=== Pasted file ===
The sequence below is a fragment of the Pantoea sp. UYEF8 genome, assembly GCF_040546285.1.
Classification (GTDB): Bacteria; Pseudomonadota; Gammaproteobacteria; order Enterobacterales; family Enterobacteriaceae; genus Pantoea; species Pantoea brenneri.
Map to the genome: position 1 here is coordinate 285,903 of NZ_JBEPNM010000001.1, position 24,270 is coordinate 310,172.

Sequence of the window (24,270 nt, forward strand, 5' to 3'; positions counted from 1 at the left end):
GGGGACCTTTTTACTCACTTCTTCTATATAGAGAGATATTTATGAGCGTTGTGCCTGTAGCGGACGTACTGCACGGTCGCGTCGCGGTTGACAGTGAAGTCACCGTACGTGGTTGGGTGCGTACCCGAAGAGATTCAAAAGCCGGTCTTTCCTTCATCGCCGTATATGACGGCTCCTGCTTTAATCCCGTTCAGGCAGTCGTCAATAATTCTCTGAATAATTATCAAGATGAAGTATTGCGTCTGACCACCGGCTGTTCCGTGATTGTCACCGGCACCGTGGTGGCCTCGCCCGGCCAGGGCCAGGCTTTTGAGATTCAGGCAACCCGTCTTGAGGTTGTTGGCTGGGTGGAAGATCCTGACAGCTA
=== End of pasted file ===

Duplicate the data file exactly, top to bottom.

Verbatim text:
The sequence below is a fragment of the Pantoea sp. UYEF8 genome, assembly GCF_040546285.1.
Classification (GTDB): Bacteria; Pseudomonadota; Gammaproteobacteria; order Enterobacterales; family Enterobacteriaceae; genus Pantoea; species Pantoea brenneri.
Map to the genome: position 1 here is coordinate 285,903 of NZ_JBEPNM010000001.1, position 24,270 is coordinate 310,172.

Sequence of the window (24,270 nt, forward strand, 5' to 3'; positions counted from 1 at the left end):
GGGGACCTTTTTACTCACTTCTTCTATATAGAGAGATATTTATGAGCGTTGTGCCTGTAGCGGACGTACTGCACGGTCGCGTCGCGGTTGACAGTGAAGTCACCGTACGTGGTTGGGTGCGTACCCGAAGAGATTCAAAAGCCGGTCTTTCCTTCATCGCCGTATATGACGGCTCCTGCTTTAATCCCGTTCAGGCAGTCGTCAATAATTCTCTGAATAATTATCAAGATGAAGTATTGCGTCTGACCACCGGCTGTTCCGTGATTGTCACCGGCACCGTGGTGGCCTCGCCCGGCCAGGGCCAGGCTTTTGAGATTCAGGCAACCCGTCTTGAGGTTGTTGGCTGGGTGGAAGATCCTGACAGCTA